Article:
(Either blocking secretions, producing secretions)
Antipeptic agent (also known as GI PROTECTANT) protects the ulcer crater by creatin an ulcer-adherent complex to protect the site from acid, ____, and bile salts.
Remember we are made of protein. Pepsin digests protein. If we do not have an ANTI pepsin (or antipeptic) when we have an open sore in our stomach, pepsin will eat away at our body's own protein.
Prostaglandins such as misoprostol (Cytolec) inhibit acid secretion and increase bicarbonate and mucus production in the stomach. Why shouldn't pregnant women use it?
(Cytolec = Cyto - cell = protects stomach cells from acid)
It can cause miscarriage. It can also cause excessive bleeding, spotting, hypermenorrhea, dysmenorrhea and other menstrual disorders.
Memory for name and what it does:
MisoPROStol = PROStaglandin (gland - glands secrete - related to secretion)
MEMORY for adverse effect:
misoprostol = MIS o P = MIss your period
MisoProStol = MPS = PMS
Pancrelipase tells you what it does in the name...
Pancre = Pancreas
Lipase = Lipo + ase = fat enzyme (Enzymes break down)
Strong enough to break down fat, strong enough to break down protein and carbs too.
Pancreas cannot produce the digestive enzyme, so we administer a replacement.
Pancrelipase is a replacement for pancreatic digestive enzyme. How does it work? Downside of using?
It helps digests and absorb fats, proteins and carbohydrate when the pancreas is unable to produce enough pancreatic juice. Can cause contact dermatitis (a form of eczema). Irritating to the skin.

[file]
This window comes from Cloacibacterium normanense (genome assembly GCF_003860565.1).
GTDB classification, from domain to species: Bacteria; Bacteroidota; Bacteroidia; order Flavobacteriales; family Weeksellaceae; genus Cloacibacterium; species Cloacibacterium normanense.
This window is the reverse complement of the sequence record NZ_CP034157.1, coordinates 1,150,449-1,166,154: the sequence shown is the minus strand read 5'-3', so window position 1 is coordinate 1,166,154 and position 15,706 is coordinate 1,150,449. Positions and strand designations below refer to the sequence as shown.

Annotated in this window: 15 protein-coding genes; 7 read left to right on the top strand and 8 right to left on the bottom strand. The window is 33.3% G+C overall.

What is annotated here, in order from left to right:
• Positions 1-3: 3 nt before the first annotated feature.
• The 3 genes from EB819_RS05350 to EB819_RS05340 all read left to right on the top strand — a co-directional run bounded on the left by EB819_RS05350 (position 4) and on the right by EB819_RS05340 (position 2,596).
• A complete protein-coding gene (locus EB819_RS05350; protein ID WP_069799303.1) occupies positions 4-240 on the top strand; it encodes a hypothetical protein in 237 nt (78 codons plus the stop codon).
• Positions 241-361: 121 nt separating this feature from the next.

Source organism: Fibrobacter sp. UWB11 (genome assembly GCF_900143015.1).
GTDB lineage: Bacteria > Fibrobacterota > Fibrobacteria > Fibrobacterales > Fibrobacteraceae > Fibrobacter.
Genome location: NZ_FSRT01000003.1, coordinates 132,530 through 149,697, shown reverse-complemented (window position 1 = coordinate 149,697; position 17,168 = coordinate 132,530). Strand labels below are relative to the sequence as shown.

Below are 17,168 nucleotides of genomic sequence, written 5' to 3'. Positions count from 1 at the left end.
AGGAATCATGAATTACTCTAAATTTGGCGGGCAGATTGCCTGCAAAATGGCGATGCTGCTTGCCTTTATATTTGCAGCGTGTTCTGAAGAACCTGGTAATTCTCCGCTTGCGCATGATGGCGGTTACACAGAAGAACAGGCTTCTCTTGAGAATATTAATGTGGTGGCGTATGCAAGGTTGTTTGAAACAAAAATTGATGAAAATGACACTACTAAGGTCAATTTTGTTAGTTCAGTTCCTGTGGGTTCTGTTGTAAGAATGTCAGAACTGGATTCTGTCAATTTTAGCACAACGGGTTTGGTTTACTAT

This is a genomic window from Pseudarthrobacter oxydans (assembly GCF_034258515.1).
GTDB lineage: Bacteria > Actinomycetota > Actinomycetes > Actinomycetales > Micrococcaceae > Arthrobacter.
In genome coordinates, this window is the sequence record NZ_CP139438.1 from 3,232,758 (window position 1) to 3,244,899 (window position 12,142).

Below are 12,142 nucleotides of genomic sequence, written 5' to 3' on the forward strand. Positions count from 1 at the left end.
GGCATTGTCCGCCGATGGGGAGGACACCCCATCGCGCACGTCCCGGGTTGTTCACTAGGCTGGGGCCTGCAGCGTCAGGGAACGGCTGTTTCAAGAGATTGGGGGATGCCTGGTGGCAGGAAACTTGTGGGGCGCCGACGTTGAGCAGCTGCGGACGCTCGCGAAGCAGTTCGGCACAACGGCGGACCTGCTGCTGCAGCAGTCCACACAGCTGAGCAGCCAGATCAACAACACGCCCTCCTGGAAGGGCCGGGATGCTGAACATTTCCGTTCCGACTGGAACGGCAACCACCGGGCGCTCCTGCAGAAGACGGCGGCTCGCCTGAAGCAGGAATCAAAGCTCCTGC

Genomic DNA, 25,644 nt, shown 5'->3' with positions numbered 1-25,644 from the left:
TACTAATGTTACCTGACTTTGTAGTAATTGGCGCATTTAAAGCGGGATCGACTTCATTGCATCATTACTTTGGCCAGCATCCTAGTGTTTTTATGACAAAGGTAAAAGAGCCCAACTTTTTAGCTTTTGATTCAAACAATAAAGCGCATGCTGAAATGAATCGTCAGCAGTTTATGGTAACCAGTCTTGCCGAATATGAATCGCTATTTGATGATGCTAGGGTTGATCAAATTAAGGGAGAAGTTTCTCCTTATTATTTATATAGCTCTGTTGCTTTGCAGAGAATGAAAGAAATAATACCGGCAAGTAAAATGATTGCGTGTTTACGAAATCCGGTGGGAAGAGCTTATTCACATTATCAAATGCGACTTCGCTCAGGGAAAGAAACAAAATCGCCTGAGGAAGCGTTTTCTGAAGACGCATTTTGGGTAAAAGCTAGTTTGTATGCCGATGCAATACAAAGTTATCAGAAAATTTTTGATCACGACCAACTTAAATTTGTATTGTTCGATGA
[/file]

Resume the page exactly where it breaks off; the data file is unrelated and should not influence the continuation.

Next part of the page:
It can also be used as a saliva substitute in the case of dry mouth. Cause abnormal electrolyte balance
Which of the following would a nurse include when describing the action of a histamine2 antagonists to a patient?
a. The block release of gastrin and pepsin leading to a decrease in protein digestion.
b. they selectively block histamine receptors, reducing swelling and inflammation at numerous sites.
c. the selectively block specific histamine receptor sites leading to a reduction in gastric acid secretion.
The nurse would monitor a patient receiving intravenous cimedtidine (Tagamet) for an acute ulcer problem for
a. GI upset
c. cardia arrhtyhmias
A nurse taking care of a patient who is receiving a proton pump inhibitor should teachthe patient to:
a. take the drug after every meal
b. chew or cursh tablets to increase their absorption
c. swallow tablets or capsuls whole
A. one - two hours before or after meals
B. if you chew a time released capsule, you will get a toxic dose because the entire day amount will be in your gut.
_____ are agents that block the hyperactive response of the CTZ (Chemoreceptor trigger zone) to various stimuli, the response that produces non beneficial nausea and vomiting
Definition of MIDEPIGASTRIC?
. : of, relating to, or located in the middle of the epigastric region of the abdomen ... (Under xyphoid process above belly button)